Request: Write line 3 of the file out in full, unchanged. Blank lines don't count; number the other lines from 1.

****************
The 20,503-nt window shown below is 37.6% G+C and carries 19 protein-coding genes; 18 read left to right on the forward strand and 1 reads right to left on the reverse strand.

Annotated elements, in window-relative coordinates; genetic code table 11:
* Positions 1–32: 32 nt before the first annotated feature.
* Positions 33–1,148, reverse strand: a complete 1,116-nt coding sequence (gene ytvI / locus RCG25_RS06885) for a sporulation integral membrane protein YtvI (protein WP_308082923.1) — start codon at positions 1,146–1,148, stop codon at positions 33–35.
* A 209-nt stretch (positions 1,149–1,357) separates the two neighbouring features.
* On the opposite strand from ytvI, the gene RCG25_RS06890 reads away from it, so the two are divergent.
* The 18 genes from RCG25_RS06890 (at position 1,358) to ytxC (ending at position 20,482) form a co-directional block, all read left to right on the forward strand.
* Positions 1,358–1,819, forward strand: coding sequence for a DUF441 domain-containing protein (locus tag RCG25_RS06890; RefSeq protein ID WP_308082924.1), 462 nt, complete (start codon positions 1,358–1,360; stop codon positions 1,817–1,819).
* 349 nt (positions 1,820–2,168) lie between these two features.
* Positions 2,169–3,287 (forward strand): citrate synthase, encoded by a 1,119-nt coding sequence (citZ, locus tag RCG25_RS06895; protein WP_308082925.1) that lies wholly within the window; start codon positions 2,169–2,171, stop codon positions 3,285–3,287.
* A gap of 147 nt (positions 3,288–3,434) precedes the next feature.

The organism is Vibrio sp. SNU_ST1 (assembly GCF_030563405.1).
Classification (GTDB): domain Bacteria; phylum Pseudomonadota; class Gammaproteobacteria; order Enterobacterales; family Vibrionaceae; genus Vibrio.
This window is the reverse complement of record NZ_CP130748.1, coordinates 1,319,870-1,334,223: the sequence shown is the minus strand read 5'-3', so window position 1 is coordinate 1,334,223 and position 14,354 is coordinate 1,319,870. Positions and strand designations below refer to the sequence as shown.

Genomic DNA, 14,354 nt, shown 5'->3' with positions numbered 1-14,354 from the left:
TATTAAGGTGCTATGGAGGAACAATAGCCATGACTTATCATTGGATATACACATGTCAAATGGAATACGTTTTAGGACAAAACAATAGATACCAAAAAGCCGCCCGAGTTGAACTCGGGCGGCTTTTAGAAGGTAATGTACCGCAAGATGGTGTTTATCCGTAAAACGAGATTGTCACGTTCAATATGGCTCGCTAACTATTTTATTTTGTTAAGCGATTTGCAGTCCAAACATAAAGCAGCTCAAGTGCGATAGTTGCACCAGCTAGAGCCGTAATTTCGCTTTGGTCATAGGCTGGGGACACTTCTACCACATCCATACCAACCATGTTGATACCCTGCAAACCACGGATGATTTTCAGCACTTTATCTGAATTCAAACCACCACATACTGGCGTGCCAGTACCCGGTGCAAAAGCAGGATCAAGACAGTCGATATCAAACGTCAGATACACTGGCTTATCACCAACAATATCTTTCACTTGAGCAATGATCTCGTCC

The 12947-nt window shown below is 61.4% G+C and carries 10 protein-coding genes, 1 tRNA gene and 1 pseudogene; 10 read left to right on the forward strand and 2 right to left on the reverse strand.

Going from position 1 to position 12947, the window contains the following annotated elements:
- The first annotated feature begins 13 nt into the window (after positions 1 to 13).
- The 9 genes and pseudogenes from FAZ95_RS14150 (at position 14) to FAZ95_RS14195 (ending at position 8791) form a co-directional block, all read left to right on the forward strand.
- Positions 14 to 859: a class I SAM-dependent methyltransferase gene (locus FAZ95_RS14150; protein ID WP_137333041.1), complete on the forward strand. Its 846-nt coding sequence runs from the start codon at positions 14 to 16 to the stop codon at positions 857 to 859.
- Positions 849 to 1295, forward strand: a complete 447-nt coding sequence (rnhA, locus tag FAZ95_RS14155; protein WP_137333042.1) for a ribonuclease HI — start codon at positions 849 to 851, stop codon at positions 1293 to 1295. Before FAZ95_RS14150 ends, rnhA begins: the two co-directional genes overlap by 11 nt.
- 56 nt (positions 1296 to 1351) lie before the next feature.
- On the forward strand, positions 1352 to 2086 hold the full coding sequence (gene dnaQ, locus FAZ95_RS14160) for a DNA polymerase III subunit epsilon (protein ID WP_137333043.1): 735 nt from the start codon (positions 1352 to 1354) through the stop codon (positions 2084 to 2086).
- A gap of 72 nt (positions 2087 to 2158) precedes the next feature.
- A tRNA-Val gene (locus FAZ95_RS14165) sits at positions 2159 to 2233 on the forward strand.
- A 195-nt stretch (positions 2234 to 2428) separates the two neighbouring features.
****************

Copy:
* Positions 1–32: 32 nt before the first annotated feature.